Grand Royal Palace
Na Phra Lan Rd, Phra Borom Maha Ratchawang, Phra Nakhon
There is no doubt at all that the Grand Royal Palace is Bangkok’s most famous sight and the center of the tourist pilgrimage. It is a huge complex of stunning buildings, which are situated on the bank of the river in capital’s historical center. Visiting it is comparable to being in the fairy-tale world of ancient Siam: multi-levelled tiled roofs, mosaic pagodas that glance against the sun, colorful stained-glass windows and sculptures of mythical animals, serve to create a truly magical atmosphere.
The palace’s history can be traced back to 1782, when the King Rama I decided to move the Kingdom’s capital to Bangkok and ordered the building of a residence that would induce awe with its majesty and luxury, there. The new palace’s structure resembled its predecessor – the old royal residence, situated in Siam’s former capital Ayutthaya – in many respects. Initially, the palatial complex consisted of wooden buildings, which were later replaced with structures made from stone. Each subsequent ruler of Thailand left his own new buildings, which served a variety of purposes, behind. As a result, the ensemble grew to imposing size and is now protected by a white-stone wall, which is almost two kilometers long.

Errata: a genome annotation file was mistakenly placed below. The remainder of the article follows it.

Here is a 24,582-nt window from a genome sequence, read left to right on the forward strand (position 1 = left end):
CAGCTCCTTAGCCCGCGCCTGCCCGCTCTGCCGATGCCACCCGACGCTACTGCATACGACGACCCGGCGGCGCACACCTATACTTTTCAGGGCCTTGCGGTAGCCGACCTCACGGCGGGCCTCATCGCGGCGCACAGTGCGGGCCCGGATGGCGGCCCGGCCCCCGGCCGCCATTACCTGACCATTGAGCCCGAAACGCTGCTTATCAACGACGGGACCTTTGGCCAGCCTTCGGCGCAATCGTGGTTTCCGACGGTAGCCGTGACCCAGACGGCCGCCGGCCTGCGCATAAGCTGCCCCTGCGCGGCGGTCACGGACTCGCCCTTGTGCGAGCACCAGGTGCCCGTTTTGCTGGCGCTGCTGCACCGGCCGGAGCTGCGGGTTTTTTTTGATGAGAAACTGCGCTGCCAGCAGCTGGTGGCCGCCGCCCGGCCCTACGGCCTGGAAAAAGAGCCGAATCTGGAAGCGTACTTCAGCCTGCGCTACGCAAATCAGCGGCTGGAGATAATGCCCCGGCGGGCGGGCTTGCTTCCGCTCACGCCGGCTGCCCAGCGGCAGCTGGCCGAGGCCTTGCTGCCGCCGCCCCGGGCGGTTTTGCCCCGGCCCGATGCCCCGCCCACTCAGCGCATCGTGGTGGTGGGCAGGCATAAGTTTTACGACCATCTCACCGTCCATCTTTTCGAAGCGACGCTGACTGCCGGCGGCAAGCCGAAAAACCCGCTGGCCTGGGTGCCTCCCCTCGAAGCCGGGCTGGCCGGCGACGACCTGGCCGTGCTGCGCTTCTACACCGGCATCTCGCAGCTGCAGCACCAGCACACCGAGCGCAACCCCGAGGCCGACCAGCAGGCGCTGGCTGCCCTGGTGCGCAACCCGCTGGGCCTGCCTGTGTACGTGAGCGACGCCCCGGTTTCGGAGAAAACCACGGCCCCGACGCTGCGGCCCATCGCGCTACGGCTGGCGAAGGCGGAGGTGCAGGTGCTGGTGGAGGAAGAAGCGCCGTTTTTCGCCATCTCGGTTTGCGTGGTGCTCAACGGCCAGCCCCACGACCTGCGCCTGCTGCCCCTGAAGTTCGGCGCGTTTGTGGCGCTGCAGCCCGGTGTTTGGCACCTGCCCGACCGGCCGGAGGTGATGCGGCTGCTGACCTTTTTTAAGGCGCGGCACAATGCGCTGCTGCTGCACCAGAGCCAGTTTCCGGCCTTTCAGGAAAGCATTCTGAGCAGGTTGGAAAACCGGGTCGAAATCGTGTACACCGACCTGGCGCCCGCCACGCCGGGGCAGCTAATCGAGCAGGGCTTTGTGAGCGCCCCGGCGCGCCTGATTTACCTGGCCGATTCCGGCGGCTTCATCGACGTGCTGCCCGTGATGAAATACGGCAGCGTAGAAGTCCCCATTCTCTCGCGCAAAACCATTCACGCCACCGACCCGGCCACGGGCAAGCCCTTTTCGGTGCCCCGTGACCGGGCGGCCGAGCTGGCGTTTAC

The main entrance to the Grand Royal Palace is guarded by six-meter-high sculptures of demons, each of which are depicted with a beast’s head and human body. They also hold wide swords in their hands. In addition to the royal apartments, the complex includes administrative agencies, throne rooms, reception and audience halls, and rooms for private meetings. There are many galleries, whose walls are covered with an array frescos depicting scenes from the life of the King Rama I and illustrating the history of Thailand, on the palace’s premises. In addition to this, the complex of the Grand Royal Palace includes several amazingly beautiful and very important temples. The most famous of them all is the Temple of the Emerald Buddha.
Since the mid-20th century, the King of Thailand has not lived in the Grand Palace; now the complex’s buildings are used for state banquets and annual royal ceremonies. As parts of it are still operational, certain areas of the palace are not open for tourists’ visits. However, guests can still see several mansions and temples, thrones and some other halls, stupas and museums.
Important! Visitors in shoes with open heels, shorts, short skirts or shirts with open shoulders are not allowed into the Grand Royal Palace. There is a clothes renting point for those whose appearance doesn’t meet the requirements at the entrance.
Getting there. Get to the metro station Saphan Taksin and then walk to the Sathorn pier. Take a cutter (departures are every 20 minutes) from there to the Tha Chang pier, which is situated near the Grand Royal Palace.